21.09.2017 - ODG

A Joint Call to Step Up Education Financing

On 20 September, UNESCO Director-General Irina Bokova called for increased financing to reach the global goal of inclusive and equitable quality education in a series of events organized in the context of the 72nd Session of the UN General Assembly in New York.

Leading a panel on country-led reform during the high-level side event on “Financing the Future: Education 2030”, she stated that “ownership is at the heart of implementing the 2030 agenda.” 

The starting point is that “education is a right and the single most important factor in beating poverty.” But one in four countries are not meeting the call for governments to allocate at least 4 to 6 per cent of GDP and/or 15 to 20 per cent of public expenditure to education. 

“The call for external financing is just as crucial,” she said. “Now we must act through political will, sound policies and partnerships.”

During the panel, the Secretary-General of the Maghreb Economic Forum, Amel Karboul, stressed the need to transform education systems to deliver because putting more money into broken systems devalues education. 

The Secretary-General of La Francophonie, Michaëlle Jean emphasized the urgency of investment in qualitative improvements, in skills training and learning in mother tongue. 

The former Minister of Education of the Republic of Korea, Ju-ho Lee, recalled the impact of his country’s historic investment in education, while the Chief Executive Officer of the African Women’s Development Fund Theo Sowa stressed the role of civil society in holding governments to account, while also partnering with them to reach the most marginalized populations.

The event brought together the UN Secretary-General Antonio Guterres, French President Emmanuel Macron, the President of Senegal Macky Sall and the Prime Minister of Norway, Erna Solberg. It was co-hosted by Norway, France, Malawi and Senegal, in partnership with the Education Commission, UNESCO, UNICEF, the Global Partnership for Education, the Malala Fund and the One Campaign. Emphasis was placed by all leaders on increased investment; conflict and crisis situations; girls and young women and lifelong learning to cope with rapid transformations.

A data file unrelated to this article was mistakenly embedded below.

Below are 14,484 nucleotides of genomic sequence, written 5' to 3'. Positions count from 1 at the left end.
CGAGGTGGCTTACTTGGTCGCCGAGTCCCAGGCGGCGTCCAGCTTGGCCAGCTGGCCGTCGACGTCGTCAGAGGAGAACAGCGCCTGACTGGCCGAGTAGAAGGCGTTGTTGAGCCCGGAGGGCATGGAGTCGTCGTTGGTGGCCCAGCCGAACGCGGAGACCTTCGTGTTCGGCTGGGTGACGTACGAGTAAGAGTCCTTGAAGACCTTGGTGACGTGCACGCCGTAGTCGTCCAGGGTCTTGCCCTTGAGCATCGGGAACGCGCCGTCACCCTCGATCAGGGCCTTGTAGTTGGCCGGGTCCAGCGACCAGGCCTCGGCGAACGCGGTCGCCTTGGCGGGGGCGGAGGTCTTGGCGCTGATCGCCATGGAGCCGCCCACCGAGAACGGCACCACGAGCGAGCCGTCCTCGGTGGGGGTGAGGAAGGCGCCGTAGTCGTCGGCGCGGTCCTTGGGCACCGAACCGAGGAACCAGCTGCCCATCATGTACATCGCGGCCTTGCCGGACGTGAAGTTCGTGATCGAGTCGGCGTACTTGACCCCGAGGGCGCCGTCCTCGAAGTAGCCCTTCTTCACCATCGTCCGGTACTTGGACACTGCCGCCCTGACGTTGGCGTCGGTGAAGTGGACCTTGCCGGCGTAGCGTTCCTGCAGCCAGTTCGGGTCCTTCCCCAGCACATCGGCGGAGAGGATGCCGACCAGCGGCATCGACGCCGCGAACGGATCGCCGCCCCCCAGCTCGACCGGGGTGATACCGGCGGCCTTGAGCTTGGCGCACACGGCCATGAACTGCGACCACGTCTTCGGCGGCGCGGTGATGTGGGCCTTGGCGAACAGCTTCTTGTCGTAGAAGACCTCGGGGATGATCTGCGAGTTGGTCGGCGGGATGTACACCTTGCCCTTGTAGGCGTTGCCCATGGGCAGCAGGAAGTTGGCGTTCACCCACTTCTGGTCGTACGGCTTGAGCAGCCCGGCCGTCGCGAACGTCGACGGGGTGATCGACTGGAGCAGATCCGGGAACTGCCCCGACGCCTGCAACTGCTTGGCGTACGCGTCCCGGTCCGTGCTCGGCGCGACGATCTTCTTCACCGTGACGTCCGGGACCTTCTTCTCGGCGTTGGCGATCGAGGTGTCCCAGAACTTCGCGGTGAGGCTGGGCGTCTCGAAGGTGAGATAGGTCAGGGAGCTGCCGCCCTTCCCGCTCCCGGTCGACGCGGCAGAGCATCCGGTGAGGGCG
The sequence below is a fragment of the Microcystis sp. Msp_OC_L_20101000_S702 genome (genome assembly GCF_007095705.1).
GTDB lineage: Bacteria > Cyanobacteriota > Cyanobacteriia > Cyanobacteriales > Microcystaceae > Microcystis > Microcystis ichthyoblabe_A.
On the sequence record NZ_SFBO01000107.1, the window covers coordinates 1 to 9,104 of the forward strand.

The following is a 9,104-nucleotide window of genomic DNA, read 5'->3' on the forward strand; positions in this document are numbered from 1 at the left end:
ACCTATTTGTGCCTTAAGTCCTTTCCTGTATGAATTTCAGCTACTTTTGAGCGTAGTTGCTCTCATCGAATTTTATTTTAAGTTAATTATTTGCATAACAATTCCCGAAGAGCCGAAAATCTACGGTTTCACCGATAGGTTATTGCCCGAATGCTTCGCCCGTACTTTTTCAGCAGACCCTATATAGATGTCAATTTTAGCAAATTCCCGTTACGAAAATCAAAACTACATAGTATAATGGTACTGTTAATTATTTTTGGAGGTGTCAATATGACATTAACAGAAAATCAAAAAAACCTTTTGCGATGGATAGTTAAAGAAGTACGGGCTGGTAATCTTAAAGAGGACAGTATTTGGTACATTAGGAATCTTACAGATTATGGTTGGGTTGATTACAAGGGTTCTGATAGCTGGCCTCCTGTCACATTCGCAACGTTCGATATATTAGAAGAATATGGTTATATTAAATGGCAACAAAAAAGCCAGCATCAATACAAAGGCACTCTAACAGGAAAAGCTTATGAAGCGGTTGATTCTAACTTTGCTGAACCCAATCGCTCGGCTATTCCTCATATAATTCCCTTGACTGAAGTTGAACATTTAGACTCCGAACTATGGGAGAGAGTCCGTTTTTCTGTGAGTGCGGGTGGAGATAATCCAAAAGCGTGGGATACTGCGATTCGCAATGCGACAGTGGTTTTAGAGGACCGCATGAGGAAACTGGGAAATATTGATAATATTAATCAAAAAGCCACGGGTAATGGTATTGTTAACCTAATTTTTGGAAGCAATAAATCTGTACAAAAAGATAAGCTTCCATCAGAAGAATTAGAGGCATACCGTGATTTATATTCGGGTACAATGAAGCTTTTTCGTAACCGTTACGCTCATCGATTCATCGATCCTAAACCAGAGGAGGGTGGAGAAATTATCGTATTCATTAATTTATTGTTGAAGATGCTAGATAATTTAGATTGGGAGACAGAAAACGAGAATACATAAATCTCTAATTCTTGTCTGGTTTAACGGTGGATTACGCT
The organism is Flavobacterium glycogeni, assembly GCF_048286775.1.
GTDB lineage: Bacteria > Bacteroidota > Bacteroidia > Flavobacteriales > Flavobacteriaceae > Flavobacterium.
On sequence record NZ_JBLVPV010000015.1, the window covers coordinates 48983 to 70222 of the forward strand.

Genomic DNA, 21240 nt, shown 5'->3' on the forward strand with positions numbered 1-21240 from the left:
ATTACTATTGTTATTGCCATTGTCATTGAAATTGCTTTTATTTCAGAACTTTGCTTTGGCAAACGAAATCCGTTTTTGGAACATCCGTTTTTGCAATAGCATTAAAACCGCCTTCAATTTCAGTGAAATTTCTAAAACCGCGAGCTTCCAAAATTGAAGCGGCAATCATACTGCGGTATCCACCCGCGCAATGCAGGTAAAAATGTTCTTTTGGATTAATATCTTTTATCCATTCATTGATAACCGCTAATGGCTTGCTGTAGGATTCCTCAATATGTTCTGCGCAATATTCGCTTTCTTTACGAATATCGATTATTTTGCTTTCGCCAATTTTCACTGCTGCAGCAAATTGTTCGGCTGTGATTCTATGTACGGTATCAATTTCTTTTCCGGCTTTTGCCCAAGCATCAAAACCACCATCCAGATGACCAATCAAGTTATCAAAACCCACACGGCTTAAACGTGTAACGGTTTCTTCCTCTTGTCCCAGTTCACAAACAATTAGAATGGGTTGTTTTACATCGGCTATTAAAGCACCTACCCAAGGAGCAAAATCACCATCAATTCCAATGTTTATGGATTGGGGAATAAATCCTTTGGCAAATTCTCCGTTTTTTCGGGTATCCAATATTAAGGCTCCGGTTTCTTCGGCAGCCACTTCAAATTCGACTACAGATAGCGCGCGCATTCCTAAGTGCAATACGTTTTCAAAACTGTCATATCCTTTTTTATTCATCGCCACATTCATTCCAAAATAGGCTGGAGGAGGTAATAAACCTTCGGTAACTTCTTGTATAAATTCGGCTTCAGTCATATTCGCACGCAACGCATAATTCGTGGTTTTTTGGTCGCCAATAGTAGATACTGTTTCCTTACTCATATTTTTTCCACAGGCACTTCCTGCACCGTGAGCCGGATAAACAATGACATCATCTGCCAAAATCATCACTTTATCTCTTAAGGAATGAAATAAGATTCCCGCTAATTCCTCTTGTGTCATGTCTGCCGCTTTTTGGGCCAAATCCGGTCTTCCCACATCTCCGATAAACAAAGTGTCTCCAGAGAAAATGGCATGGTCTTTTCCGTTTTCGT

During the event, the Presidents of France and Senegal announced the co-hosting of the Global Partnership for Education’s Replenishment Conference in Dakar on 8 February 2018, which will aim to mobilize USD 3.1 billion dollars for 2018-2020.

On the same day, the Director-General also took part in a side event on “Sustainably Financing Education”, hosted by the Global Campaign for Education. She asserted that “civil society is vital to continue pushing for education to be at the top of policy agendas and to hold governments to account.” 

She reiterated that effective mobilization of both domestic and external resources calls for innovative means and new financing sources. 

“But, first and foremost, we need substantial and consistent increase in domestic financing of education to meet the expanded scope and scale of the new education agenda.”  

At the event, Global Campaign President Camilla Crosso called for a strengthening of public education, while Education International President Susan Hopgood echoed this appeal, calling for a national and global approach to tax justice.

The same day, the Director-General joined the annual event organized by the Global Business Coalition for Education focusing on the private’s sector role in bridging the skills gap and preparing youth for a more collaborative economy. During the event, the Coalition’s Executive Chair, Sarah Brown, recognized the Director-General’s contribution to expanding educational opportunity for young people and children.  

Asked why she had made education a priority of her mandate, Ms Bokova asserted in that “in the past eight years, we have succeeded in creating a global movement to mobilize for education. This has happened through partnership,” she said. “This collective engagement is the only way to hold governments and all society to account – and make the future safer, more inclusive and prosperous for ultimate renewable resource – today’s children and youth."

The event saw the launch of the Youth Skills and Innovation Initiative launched to bring young people, business and government officials together to look for the most effective ways to improve youth and innovation skills, with special emphasis on marginalized populations. It will make recommendations on how to develop and scale training, content and technology for the jobs of tomorrow. The Director-General is a member of this Commission, co-led by the Coalition and Intel.

Emphasis was also placed on children and youth in crisis situations, with several donors, including the European Union and Denmark, announcing commitments to Education Cannot Wait, the fund established in 2016 to mobilize resources, advocate and bridge the humanitarian to development divide.

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